December 2006

The fact that it is now the last day of December is vaguely amazing to me. The time that has passed since returning from Turkey on the 16th has been the extended equivalent of deciding to have a nap after lunch and waking up at 8:00pm. I suppose the winter break last year was similar, […]

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Having just made my last stir-fry of the year, I realized that my relationship with spices is much like that of a curious ten-year old with her mother’s cosmetics. Most things are in essentially the right places, but often in the wrong amounts and positioned there without gracefulness of natural effect. As with the makeup […]

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About once a week, someone finds my blog while searching for a review of this jacket. As far as I can tell, there are none on the internet so far. The following is meant to serve as a correction to that. Today has given me a good opportunity to try out the Mountain Equipment Co-op […]

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Apparently, the University of British Columbia is now hosting the world championships for intercollegiate debate. I remember being at the executive meeting where the idea of bidding was first proposed: back in the Beanery coffeeshop in the Fairview residence. That was in February 2003, during my middle year as the Debate Society treasurer. I still […]

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The hate of men will pass, and dictators die, and the power they took from the people will return to the people. And so long as men die, liberty will never perish. Charlie Chapman – “The Great Dictator“ Saddam Hussein’s sentence, discussed here previously, has been carried out. I maintain that it was immoral to […]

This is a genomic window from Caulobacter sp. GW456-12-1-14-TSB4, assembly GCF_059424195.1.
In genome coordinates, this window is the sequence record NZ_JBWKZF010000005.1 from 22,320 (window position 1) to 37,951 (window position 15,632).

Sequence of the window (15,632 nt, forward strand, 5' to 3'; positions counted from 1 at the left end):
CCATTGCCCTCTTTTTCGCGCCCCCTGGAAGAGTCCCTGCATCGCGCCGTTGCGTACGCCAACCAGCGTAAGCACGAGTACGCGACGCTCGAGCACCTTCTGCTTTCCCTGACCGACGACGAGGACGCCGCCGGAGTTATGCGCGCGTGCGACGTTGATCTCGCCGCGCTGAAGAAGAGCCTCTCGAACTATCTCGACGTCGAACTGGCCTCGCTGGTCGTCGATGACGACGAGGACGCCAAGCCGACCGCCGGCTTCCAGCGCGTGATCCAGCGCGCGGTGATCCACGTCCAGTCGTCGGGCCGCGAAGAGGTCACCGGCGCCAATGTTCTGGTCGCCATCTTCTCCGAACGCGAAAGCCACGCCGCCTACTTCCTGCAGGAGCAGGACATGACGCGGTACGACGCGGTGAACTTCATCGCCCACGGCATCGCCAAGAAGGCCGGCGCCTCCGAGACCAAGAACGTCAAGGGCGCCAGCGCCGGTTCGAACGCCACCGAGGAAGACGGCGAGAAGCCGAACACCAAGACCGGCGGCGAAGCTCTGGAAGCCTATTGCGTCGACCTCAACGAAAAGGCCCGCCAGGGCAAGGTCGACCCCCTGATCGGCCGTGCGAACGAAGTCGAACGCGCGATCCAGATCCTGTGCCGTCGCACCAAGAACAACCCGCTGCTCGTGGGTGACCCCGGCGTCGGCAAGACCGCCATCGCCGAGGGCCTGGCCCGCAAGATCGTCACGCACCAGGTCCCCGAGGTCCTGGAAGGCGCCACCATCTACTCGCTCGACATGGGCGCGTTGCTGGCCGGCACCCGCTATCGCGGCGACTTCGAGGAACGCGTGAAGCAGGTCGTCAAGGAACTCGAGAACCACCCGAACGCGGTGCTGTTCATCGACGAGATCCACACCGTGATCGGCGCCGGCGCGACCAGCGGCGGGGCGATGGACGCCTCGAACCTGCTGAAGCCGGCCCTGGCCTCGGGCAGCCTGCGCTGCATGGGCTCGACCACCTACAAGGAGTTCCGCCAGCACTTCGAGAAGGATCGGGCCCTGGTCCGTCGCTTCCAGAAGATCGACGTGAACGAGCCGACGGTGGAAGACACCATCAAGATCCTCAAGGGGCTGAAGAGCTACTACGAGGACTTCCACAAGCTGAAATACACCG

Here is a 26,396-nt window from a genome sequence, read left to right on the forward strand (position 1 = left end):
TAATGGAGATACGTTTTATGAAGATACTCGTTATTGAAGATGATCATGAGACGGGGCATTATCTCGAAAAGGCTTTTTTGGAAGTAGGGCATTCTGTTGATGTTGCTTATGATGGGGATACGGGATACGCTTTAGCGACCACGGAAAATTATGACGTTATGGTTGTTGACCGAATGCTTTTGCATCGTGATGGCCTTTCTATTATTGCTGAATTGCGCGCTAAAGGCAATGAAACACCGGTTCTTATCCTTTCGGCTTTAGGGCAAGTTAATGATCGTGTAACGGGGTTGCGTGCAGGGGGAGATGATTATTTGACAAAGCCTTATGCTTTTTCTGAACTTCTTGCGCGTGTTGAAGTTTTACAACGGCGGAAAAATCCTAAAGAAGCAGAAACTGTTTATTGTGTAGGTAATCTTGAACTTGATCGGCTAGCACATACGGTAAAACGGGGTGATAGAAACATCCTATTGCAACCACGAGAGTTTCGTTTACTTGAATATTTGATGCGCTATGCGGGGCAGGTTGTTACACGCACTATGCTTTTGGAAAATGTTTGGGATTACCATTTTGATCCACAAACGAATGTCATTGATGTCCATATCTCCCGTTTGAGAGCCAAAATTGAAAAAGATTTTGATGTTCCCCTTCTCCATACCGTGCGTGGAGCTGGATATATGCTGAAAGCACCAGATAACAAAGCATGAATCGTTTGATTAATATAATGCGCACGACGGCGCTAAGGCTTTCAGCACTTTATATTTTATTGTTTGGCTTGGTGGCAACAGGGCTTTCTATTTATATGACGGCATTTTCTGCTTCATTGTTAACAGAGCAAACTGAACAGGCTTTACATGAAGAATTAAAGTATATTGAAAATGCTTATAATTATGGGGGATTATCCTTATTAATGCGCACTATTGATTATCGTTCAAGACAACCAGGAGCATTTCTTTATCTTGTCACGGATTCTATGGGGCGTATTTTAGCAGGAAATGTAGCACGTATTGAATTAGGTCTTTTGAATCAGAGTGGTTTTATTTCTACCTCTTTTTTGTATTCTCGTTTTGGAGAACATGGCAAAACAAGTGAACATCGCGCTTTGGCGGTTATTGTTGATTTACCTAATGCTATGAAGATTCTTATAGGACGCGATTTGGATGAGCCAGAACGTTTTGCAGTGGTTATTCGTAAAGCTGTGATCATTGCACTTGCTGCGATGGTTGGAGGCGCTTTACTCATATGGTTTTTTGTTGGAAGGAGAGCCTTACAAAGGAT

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By the standards of the break so far, today has been surprisingly productive. I read half of Kuhn’s Structure of Scientific Revolutions, wrote 1000 words for the introduction to my thesis, made some progress on the Dobson book on the environment and political theory, nearly finished up my foreign aid paper, and revised my CV […]

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Thomas Kuhn defines research as “a strenuous and devoted attempt to force nature into the conceptual boxes supplied by professional education.” To me, it seems a fairly reasonable, if somewhat cynical, way of looking at it. There are two implications within the statement that strike me as interesting. The first is the assertion of nature. […]

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Axolotls, I love those little guys.

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At almost terminally long last, I have come up with a draft of my paper on moral arguments for and against foreign aid. While a paper of 2500 words cannot begin to engage with the specifics of the broad moral conversation, I think it at least summarizes positions in an interesting way and highlights some […]

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Those interested in chocolate, or who delight in seeing fraudsters uncovered, should have a look at this exposé on Noka Chocolates from DallasFood.org. (via BoingBoing) The ten part series might be a bit excessive, but you get the idea pretty quickly. Apparently, a couple of accountants (Katrina Merrem and Noah Houghton) have been buying bulk […]

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